Human trabecular meshwork (HTM) primary cell cultures were generated from cadaver eyes or cornea rings from donors with no history of eye disease and were validated as previously reported.38 Cell cultures were maintained at 37°C in 5% CO2 in media (low-glucose Dulbecco's Modified Eagle Medium [DMEM] with l-glutamine, 110 mg/mL sodium pyruvate, 10% fetal bovine serum, 100 mM non-essential amino acids, and 100 units/mL penicillin). All reagents were obtained from Thermo Fisher Scientific (Waltham, MA). HTM primary cells, passage 3 to 4 (HTM L3, from a 25-year-old donor, HTM 1788, from a 23-year-old donor) were transfected at around 70% confluency 1 day after plating using Lipofectamine 2000 (Thermo Fisher Scientific) and following the manufacturer's instructions. Cells were transfected with hsa-miR-146a mimic (146M), hsa-miR-146a inhibitor (146I), and their respective negative controls, scrambled mimic or scrambled inhibitor, at 40-pM concentration (Dharmacon, Chicago, IL) and analyzed 72 hours after transfection. HTM cells transduced with adenovirus (Ad-CAG-miR-146a or Ad-CAG-empty, 50 plaque-forming units [pfu] each) were analyzed 72 hours after transduction. HTM cells transduced with lentivirus (Lenti-CAG-miR-146a, 30 pfu) were analyzed 1 week after transduction. 
Cyclic Mechanical Stress
HTM cell cultures were plated on type I collagen-coated flexible silicone bottom plates (Flexcell International, Hillsborough, NC) and transfected 24 hours later with miRNAs. Cells were subjected to CMS 72 hours after transfection. The medium was switched to serum-free DMEM 2 hours before CMS. The cells were stretched for 4 hours (20% stretching, one cycle per second) using the computer-controlled and vacuum-operated Flexercell Strain Unit FX-3000 (Flexcell International). A frequency of one cycle per second was selected to mimic cardiac frequency. Control cells were cultured under the same conditions, but no mechanical force was applied.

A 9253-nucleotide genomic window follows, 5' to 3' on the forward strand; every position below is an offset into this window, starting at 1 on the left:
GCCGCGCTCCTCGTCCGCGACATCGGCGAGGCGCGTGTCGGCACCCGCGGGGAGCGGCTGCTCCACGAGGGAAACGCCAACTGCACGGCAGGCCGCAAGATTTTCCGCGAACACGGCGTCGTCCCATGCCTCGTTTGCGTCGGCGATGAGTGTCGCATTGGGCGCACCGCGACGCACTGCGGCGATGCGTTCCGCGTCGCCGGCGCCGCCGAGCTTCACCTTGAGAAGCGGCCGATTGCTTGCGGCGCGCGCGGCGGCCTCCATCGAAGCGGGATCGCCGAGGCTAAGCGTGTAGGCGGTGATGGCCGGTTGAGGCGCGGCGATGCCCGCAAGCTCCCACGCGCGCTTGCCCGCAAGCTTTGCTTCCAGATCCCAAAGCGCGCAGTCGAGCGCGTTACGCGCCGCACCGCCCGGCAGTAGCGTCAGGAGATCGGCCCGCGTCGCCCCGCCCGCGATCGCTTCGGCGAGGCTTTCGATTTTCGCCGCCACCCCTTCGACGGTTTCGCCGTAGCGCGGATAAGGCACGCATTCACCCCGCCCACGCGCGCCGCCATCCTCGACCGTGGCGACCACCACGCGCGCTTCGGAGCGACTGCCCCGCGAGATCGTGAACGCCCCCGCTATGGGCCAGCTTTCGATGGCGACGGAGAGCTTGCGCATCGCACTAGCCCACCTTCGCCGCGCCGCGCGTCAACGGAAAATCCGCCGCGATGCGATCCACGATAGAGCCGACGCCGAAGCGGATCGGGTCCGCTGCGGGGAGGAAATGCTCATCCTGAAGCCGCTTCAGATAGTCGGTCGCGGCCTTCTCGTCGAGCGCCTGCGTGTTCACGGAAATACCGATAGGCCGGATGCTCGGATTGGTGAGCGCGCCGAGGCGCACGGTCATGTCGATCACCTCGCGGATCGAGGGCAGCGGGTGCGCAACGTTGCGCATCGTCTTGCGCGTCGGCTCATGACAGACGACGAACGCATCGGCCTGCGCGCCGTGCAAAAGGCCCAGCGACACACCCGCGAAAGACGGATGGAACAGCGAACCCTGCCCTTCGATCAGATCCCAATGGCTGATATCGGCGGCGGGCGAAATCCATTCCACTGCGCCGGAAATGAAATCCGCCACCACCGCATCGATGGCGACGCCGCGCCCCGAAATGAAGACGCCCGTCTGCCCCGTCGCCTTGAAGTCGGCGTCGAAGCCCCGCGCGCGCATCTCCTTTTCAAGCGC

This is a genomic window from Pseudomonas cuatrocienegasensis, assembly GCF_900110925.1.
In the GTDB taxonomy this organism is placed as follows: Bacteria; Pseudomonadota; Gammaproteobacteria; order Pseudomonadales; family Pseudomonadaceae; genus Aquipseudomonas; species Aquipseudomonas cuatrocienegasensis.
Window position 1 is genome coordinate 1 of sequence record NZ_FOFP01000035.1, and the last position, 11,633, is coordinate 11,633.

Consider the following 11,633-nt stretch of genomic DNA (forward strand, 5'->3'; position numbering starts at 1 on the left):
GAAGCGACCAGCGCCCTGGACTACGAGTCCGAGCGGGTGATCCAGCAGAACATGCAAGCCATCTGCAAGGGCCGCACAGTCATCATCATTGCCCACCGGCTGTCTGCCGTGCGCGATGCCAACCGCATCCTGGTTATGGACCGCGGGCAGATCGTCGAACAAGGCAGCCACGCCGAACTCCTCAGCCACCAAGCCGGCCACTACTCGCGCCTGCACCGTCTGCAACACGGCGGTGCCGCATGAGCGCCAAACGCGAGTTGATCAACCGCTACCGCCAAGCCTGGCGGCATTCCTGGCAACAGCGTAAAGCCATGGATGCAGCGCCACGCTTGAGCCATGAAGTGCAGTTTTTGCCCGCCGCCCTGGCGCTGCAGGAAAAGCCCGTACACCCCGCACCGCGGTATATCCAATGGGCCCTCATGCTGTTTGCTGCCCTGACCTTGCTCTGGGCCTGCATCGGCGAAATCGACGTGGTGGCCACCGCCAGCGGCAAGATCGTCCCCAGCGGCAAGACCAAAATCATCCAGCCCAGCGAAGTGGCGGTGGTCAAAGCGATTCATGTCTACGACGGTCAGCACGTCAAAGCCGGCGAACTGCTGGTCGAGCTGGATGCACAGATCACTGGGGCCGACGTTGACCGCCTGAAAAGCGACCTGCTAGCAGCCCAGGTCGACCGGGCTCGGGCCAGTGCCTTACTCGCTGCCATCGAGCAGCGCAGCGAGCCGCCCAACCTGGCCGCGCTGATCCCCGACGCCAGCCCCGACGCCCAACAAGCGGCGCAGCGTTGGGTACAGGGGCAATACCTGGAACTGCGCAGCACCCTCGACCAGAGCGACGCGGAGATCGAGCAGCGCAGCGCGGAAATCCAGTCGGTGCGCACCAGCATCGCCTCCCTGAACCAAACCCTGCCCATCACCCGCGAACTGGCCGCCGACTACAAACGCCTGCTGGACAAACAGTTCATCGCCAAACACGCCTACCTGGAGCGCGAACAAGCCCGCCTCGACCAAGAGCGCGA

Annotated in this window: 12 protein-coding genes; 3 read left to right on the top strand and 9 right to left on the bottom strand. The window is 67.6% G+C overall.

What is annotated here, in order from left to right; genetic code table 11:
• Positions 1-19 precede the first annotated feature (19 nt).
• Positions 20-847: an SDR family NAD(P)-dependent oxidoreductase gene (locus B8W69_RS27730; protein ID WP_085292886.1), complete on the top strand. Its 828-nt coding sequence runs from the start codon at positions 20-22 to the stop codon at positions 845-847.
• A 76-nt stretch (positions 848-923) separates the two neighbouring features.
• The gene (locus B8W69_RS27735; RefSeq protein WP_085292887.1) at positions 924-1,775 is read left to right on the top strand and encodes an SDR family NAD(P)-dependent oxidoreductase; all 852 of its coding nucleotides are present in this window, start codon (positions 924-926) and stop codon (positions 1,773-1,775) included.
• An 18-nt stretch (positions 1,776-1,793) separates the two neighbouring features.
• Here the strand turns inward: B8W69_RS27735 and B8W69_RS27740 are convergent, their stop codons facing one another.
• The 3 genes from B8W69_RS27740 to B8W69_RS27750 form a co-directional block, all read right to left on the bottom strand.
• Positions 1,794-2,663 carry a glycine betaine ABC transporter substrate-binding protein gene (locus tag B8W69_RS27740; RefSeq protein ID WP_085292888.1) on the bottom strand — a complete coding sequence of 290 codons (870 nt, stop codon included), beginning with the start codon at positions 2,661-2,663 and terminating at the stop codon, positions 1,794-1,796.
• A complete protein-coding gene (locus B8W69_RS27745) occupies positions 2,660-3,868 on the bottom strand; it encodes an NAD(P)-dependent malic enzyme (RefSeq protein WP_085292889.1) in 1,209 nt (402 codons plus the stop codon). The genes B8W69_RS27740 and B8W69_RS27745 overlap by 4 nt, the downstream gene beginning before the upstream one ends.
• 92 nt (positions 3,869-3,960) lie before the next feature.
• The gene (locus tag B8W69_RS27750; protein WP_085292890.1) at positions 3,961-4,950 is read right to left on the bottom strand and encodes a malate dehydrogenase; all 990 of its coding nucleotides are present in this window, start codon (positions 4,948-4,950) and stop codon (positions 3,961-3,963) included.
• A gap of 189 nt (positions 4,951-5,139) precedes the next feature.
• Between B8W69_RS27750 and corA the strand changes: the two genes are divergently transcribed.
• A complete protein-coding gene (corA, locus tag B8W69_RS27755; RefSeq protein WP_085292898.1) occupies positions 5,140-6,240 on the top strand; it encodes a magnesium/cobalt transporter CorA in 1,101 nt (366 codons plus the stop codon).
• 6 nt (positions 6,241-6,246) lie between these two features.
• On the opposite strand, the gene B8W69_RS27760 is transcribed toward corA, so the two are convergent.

Quantitative Polymerase Chain Reaction
Total RNA was isolated from HTM cells and from the anterior chambers of rat eyes (cornea, trabecular meshwork, ciliary body, and a small fraction of iris and sclera) using the Direct-zol RNA MiniPrep Kit (Zymo Research, Irvine, CA) according to manufacturer's instructions. RNA yields were measured using a NanoDrop spectrophotometer (Thermo Fisher Scientific). First-strand complementary DNA (cDNA) was synthesized from total RNA (700 ng cells and 500 ng tissue) by reverse transcription using oligo(dT) and SuperScript II Reverse Transcriptase (Invitrogen, Carlsbad, CA) according to the manufacturer's instructions. Quantitative polymerase chain reaction (qPCR) was performed using 20-µL mixtures containing 1 µL of the cDNA preparation and 1× iQ SYBR Green Supermix (Bio-Rad, Hercules, CA). The following PCR parameters were used: 95°C for 3 minutes followed by 40 cycles at 95°C for 15 seconds, 55°C for 15 seconds, and 72°C for 15 seconds. Beta actin and glyceraldehyde-3P-dehydrogenase (GAPDH) were used as an internal normalized reference for cDNA. miRNA cDNA (50 ng) was transcribed using the TaqMan MicroRNA Reverse Transcription Kit and TaqMan MicroRNA assays for miR-146a and RNU6B (normalized reference; Thermo Fisher Scientific). It was then amplified using the TaqMan Universal PCR Master Mix, following the manufacturer's instructions. The absence of nonspecific products was confirmed by melting curve analysis. All qPCR experiments were performed with a CFX96 thermal cycler (Bio-Rad). Results from qPCR are expressed as 2−ΔCt (delta CT) and are represented as a percentage of the control ± SD or as 2−ΔΔCt (fold) ± SD. The primers used for qPCR amplification were designed using Primer 339 and are shown in the Table